St. Ambrose Oysterfest to Feature 45 Restaurants
St. Ambrose's 21st Oysterfest to feature record number of restaurants serving up goodies under the big tent Monday in Grosse Pointe Park.
Come Monday morning hundreds of oysters selected by Foley fish house in Boston will take a plane ride to Detroit and eventually to Grosse Pointe Park, where they'll be the star–and slimy–attraction at St. Ambrose's annual Oysterfest.
Oysterfest, a community event that's hosted by a church but really is not at all churchy, is 21 years old this year. St. Ambrose pastor Fr. Timothy Pelc jokes about the milestone: "We've finally come of age."
When Oysterfest started it was all about oysters, of course.
Oysterfest is still a regular draw for the oyster lovers who can "eat their weight in oysters," Pelc says, but it's also won followers looking to try the best and latest foods of all types served by local restaurants, chefs and bakers.
With music as a backdrop as well as beer, wine and bar drinks, Oysterfest brings fun and food together in one spot, under a big white tent in the a parking lot next to Mulier's Market on Kercheval between Lakepointe and Beaconsfield.
"This has transformed from being a little, small event to being very broad-based. Now we have restaurants calling us," Pelc says. "Once people show up they realize the kind of energy, a neighborhood energy, an urban kind of energy that's here. It's really a good feeling for the Park and the parish."
For $25 per adult and $12.50 for kids 12 and under, 45 restaurants and beer and wine vendors will serve up their goodies–as many and as much as guests crave from 5 p.m. to 9 p.m. Monday.
The Edgar Wallace Trio, regular entertainers at the MGM Grand Casino in Detroit, will perform.
"It's a huge value for $25," Pelc said.
Oysterfest is Grosse Pointe's own version of Arts, Beats and Eats–or even larger tastefests around the country.
"I was reading the other day that Arts, Beats and Eats in Royal Oak had 70 restaurants and had beat out the Chicago (food festival)," Pelc said. "I thought, 'Wait a minute, here we are with our little festival and we have 45 restaurants and we don't have a city or a corporation behind us.' It's a very small, homegrown event, but you're getting the full experience."
Come hungry because the food sampling is plentiful.
- Andiamo Trattoria
- Bella Café
- Blue Bay Fish & Seafood
- Blufin Sushi
- Brownie’s on the Lake
- Burger Pointe
- Cadieux Café
- Detroit Yacht Club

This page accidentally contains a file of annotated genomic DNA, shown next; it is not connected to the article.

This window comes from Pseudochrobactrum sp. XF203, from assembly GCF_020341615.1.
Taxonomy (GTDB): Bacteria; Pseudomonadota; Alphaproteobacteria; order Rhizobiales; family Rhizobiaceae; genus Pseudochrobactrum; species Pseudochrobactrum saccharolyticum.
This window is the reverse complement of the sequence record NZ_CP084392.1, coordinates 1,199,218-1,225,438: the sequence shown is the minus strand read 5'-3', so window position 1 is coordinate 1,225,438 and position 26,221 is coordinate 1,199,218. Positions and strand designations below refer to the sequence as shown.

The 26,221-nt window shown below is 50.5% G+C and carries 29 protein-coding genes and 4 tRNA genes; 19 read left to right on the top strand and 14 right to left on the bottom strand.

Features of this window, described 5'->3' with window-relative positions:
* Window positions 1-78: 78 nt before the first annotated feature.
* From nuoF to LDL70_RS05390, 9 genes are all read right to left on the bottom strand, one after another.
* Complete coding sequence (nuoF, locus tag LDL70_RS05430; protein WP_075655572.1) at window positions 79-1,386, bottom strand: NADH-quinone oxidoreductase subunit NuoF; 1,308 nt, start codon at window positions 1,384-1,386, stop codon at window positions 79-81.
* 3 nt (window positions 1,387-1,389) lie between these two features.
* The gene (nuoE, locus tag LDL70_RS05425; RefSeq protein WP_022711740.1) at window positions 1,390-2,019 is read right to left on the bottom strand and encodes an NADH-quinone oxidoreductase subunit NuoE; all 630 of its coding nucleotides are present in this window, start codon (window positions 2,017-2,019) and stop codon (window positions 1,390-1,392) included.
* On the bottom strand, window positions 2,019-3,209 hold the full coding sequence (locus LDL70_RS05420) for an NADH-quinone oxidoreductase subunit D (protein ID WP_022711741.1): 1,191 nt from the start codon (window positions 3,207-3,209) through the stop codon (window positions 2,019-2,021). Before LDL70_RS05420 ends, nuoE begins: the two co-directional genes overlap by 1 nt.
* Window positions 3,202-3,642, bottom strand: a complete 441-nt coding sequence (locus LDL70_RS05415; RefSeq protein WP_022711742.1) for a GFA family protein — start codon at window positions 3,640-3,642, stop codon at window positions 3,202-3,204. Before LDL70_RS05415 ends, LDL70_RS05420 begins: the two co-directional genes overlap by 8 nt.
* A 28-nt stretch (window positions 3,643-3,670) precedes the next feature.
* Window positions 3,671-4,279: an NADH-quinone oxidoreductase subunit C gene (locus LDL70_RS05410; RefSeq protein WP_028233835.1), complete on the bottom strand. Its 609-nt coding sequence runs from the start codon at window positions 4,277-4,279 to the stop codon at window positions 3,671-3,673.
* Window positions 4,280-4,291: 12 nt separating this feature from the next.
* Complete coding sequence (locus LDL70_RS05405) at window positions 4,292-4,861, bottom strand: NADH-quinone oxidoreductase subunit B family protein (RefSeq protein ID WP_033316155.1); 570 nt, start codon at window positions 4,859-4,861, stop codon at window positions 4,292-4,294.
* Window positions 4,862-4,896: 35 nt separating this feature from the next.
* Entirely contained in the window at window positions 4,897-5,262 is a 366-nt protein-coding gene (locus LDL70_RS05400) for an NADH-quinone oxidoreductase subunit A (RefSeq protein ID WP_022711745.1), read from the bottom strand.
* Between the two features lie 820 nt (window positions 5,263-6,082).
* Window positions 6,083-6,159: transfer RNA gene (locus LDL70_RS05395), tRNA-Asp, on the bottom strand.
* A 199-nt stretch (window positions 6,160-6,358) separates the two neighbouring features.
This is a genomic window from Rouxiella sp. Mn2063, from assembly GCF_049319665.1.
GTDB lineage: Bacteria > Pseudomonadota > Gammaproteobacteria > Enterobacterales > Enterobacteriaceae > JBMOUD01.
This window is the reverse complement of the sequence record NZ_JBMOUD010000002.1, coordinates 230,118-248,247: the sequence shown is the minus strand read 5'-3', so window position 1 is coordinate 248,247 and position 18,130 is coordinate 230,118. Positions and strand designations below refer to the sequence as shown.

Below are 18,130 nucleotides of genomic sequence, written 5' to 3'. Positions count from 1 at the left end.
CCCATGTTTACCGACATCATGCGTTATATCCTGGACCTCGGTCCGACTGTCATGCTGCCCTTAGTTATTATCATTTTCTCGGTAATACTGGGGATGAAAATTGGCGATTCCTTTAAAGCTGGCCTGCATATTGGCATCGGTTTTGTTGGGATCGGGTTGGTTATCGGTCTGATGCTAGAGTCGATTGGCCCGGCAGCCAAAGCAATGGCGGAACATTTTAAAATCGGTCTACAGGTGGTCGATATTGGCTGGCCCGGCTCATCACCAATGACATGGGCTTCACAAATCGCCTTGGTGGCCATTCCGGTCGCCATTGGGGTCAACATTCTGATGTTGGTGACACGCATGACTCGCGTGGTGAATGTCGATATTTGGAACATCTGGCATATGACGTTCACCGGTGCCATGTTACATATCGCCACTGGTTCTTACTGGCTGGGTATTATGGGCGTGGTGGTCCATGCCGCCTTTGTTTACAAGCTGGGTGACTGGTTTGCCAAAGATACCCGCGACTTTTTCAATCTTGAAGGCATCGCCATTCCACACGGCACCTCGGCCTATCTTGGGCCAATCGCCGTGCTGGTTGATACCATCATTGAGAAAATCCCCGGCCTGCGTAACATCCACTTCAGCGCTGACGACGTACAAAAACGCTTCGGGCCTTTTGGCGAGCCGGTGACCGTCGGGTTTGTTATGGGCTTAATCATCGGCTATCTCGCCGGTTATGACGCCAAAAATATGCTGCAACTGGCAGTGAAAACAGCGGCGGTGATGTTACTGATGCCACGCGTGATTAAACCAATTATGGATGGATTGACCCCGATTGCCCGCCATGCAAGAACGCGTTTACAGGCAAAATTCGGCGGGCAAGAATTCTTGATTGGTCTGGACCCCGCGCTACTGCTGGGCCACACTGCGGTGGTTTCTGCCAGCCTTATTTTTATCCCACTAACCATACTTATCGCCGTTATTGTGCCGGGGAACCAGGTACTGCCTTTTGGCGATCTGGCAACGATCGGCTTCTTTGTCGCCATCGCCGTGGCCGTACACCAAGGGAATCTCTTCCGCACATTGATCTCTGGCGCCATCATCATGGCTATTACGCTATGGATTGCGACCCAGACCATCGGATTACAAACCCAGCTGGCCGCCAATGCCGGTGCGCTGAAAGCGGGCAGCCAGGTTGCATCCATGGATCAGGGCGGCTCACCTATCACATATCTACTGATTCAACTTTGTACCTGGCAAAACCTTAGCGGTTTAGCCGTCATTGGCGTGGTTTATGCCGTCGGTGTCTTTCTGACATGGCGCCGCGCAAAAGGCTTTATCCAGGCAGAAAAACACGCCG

- Dylan’s Rawbar & Grille
- Harry’s of Grosse Pointe,
- Janet’s Lunch
- National Coney Island
- Park Grill
- Pepperoni Grille
- Rojo Mexican Bistro
- SideStreet Diner
- Sierra Station
- Sprout House
- Sunrise Sunset
In addition, Fred Whaley, the chef at The ARK at St. Ambrose, Mulier’s Market and Super Suppers will serve special dishes.
Wash down the food with beers–some locally brewed–from Atwater Brewery, Traffic Jam and Rustic Cabin. Wine will be poured by Alger Deli, Merchants Fine Wine, Village Wine Shop and Woods Fine Wine and Spirits. Soft drinks, bottled water and fresh-brewed coffee from Cadillac Coffee will be for sale as well.
Pelc, who is celebrating 25 years this year as a St. Ambrose parish priest, was part of the beginning of Oysterfest. It started when Tom's Oyster Bar owner Tom Brandel wanted to host a party to mark the opening of a new Tom's Oyster Bar location 21 years ago.
Brandel wanted to tie the grand opening to a community cause. One waitress at Tom's, a teacher at what is now Merit Academy, a charter school, proposed using the profits to support the school. At the time it was the church's parochial school.
That's where the money went for years until it became a charter school. Since then, the proceeds fund religious education in the community, including Summer Bible School, World Youth Day and an after-school Bible club.
"Tom said he wanted to do an oysterfest. I said, 'Who in their right mind is going to come for oysters? Food festivals are for nice stuff like strawberries and apples and bananas,' " Pelc recalled. "He said, 'Trust me, they'll come.' "
And they did.
After Brandel took Tom's Oyster Bar downtown, Oysterfest moved to its current location in the parking lot next to Mulier's. And it stuck with the successful combination of oysters being served on Monday night. "No one has anything on Monday night," Pelc says.
Pelc has come close only once to trying a raw oyster. "It's on my bucket list," he says. He knows that the oyster lovers expect the good stuff and they will get it in four to five varieties from Foley fish house, which will make the oyster delivery to Sindbad's restaurant on Monday.
"It's become a signature event for the parish. It's a little bit offbeat but so is St. Ambrose," Pelc says. "We saw at the beginning it was a young singles crowd, Jell-O shots and the whole thing. When we came to Kercheval it morphed into something we didn't expect. More kids, families. For years we didn't have a kid's price. The young singles are still there in force and families are there too. And the seniors, who get their early. It's really cross-generational."